ERIC Number: ED285109
Record Type: RIE
Publication Date: 1987-Mar
Reference Count: N/A
Type A Behaviors, Hostility, Anger and Exercise Adherence.
Goffaux, Jacqueline; And Others
A study was conducted to examine the relationship between the components of the Type A behavior pattern and the maintenance of exercise participation in a 5-month physical fitness program. Metropolitan Government employees (N=200) volunteered to participate in a pilot health promotion program. Physical fitness activities (supervised walking, jogging, aerobic dancing) were open to all participants and were conducted on shared work and personal time. Other wellness activities were reserved for those most at risk. Type A behavior, intention to exercise regularly, expected support, cardiovascular fitness, body composition, and percentage of body fat were measured. The results revealed that control variables (smoking, body fat, blue-collar occupation, fitness ratings, intentions to exercise, support for exercising) contributed to a smaller part of the predicted variance than did Type A variables. Monitoring the exercise activity was the single strongest adherence predictor. Scoring high on both anger expression and hostility was the strongest Type A behavior pattern predictor. After controlling for compliance mediated effects, the interaction of high scores in time pressure, hostility, and anger still tended to predict low cardiovascular benefits. These findings suggest the importance of psychosocial variables in exercise maintenance. (NB)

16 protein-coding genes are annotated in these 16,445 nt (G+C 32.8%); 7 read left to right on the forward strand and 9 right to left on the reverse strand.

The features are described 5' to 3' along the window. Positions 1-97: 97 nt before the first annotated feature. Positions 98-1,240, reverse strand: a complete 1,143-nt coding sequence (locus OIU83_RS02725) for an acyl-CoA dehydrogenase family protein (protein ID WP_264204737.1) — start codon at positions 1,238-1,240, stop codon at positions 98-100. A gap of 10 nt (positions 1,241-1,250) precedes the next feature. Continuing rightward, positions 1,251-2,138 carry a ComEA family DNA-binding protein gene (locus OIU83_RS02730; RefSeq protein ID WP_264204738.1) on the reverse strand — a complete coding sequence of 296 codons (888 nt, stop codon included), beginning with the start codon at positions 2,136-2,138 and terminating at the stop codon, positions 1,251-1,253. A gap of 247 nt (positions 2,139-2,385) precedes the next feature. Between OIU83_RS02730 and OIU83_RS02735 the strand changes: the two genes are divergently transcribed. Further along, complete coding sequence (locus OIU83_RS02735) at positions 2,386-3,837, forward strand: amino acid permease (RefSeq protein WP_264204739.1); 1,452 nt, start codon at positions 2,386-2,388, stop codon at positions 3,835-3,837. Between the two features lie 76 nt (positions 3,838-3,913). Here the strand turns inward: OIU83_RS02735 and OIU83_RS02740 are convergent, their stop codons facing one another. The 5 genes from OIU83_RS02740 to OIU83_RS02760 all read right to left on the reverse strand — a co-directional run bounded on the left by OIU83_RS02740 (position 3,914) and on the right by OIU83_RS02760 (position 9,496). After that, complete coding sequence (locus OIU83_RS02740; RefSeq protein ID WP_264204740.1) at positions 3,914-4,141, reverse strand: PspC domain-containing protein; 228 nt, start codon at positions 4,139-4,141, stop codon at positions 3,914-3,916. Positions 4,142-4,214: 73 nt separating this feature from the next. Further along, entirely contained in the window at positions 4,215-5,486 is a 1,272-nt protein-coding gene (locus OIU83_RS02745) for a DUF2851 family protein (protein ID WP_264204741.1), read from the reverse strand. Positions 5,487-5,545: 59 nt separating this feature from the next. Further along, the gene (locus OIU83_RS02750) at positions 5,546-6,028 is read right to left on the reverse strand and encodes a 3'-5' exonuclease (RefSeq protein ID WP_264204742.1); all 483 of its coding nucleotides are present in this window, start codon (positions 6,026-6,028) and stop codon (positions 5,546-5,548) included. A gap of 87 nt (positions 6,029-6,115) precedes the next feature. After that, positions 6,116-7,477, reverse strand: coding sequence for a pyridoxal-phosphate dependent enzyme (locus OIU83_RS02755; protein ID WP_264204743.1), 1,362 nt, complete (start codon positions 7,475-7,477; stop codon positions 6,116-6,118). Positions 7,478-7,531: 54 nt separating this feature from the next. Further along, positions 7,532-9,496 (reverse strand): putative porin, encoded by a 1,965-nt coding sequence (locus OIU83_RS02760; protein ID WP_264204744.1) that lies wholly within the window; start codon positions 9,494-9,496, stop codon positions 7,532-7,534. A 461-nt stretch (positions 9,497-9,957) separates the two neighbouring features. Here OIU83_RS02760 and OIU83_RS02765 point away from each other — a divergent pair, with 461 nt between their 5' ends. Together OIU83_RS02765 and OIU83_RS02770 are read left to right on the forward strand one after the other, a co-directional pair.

Publication Type: Reports - Research; Speeches/Meeting Papers
Education Level: N/A
Authoring Institution: N/A
Note: Paper presented at the Annual Meeting of the Society of Behavioral Medicine (8th, Washington, DC, March 19-22, 1987).